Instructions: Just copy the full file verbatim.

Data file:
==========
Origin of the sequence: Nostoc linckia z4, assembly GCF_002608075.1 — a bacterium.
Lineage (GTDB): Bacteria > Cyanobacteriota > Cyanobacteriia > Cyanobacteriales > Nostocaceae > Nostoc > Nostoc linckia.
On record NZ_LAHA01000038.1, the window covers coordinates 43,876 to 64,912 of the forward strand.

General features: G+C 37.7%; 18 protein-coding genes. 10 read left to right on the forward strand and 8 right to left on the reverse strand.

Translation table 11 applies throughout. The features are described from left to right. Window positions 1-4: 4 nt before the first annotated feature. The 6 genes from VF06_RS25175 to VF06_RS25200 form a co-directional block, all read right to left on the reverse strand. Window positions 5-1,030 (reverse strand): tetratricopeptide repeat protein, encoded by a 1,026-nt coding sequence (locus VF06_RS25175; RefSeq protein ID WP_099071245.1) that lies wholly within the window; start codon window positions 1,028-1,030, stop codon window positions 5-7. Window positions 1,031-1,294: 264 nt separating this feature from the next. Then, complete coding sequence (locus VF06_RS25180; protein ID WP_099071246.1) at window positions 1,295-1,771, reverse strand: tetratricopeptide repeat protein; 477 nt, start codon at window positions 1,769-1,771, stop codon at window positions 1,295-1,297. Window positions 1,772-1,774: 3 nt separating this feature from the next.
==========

Origin of the sequence: Nostoc linckia z4, assembly GCF_002608075.1 — a bacterium.
Lineage (GTDB): Bacteria > Cyanobacteriota > Cyanobacteriia > Cyanobacteriales > Nostocaceae > Nostoc > Nostoc linckia.
On record NZ_LAHA01000038.1, the window covers coordinates 43,876 to 64,912 of the forward strand.

General features: G+C 37.7%; 18 protein-coding genes. 10 read left to right on the forward strand and 8 right to left on the reverse strand.

Translation table 11 applies throughout. The features are described from left to right. Window positions 1-4: 4 nt before the first annotated feature. The 6 genes from VF06_RS25175 to VF06_RS25200 form a co-directional block, all read right to left on the reverse strand. Window positions 5-1,030 (reverse strand): tetratricopeptide repeat protein, encoded by a 1,026-nt coding sequence (locus VF06_RS25175; RefSeq protein ID WP_099071245.1) that lies wholly within the window; start codon window positions 1,028-1,030, stop codon window positions 5-7. Window positions 1,031-1,294: 264 nt separating this feature from the next. Then, complete coding sequence (locus VF06_RS25180; protein ID WP_099071246.1) at window positions 1,295-1,771, reverse strand: tetratricopeptide repeat protein; 477 nt, start codon at window positions 1,769-1,771, stop codon at window positions 1,295-1,297. Window positions 1,772-1,774: 3 nt separating this feature from the next.